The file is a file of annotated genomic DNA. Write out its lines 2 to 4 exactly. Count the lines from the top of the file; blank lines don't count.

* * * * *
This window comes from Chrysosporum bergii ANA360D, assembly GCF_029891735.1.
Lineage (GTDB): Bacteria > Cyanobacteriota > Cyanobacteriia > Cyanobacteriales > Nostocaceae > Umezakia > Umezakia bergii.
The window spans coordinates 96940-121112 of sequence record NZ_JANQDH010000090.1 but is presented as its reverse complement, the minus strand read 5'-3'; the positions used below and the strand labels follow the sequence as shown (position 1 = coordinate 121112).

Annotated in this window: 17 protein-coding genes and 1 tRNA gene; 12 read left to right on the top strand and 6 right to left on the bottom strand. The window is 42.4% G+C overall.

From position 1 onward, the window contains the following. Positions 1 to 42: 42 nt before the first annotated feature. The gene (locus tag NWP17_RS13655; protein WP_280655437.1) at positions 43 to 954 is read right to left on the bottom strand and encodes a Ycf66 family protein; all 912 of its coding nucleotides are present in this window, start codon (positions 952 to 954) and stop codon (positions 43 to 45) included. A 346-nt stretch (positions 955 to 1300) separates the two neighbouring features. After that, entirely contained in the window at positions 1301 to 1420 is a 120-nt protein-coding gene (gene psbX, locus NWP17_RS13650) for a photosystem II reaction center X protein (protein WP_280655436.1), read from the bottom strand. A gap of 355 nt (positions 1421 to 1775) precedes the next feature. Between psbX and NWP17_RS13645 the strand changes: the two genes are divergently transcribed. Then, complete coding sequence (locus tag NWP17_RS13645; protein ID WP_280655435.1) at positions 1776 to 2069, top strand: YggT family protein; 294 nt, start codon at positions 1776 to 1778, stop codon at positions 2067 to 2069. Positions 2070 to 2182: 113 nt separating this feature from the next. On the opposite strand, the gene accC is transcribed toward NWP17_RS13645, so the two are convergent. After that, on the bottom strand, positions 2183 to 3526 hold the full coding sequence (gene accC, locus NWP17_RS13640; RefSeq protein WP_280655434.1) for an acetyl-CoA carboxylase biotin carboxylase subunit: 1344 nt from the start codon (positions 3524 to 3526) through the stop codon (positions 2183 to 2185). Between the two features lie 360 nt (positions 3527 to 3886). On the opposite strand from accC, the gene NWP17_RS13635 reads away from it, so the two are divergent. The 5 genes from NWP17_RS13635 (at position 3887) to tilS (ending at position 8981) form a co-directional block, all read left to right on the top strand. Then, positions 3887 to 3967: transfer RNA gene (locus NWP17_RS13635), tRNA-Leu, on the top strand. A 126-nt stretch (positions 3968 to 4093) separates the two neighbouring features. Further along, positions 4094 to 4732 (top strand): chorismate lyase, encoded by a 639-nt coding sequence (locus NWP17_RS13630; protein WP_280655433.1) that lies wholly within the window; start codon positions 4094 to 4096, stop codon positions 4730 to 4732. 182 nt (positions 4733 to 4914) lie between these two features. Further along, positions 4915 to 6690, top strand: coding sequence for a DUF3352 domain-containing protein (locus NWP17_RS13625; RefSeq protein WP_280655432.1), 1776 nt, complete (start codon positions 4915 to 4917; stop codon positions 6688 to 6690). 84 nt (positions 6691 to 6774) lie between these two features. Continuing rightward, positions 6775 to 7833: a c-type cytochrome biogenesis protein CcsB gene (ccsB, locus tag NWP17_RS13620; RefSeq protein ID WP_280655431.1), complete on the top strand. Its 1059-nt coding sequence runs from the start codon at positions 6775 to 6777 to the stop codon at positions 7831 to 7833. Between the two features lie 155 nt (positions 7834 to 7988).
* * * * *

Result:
Lineage (GTDB): Bacteria > Cyanobacteriota > Cyanobacteriia > Cyanobacteriales > Nostocaceae > Umezakia > Umezakia bergii.
The window spans coordinates 96940-121112 of sequence record NZ_JANQDH010000090.1 but is presented as its reverse complement, the minus strand read 5'-3'; the positions used below and the strand labels follow the sequence as shown (position 1 = coordinate 121112).

Annotated in this window: 17 protein-coding genes and 1 tRNA gene; 12 read left to right on the top strand and 6 right to left on the bottom strand. The window is 42.4% G+C overall.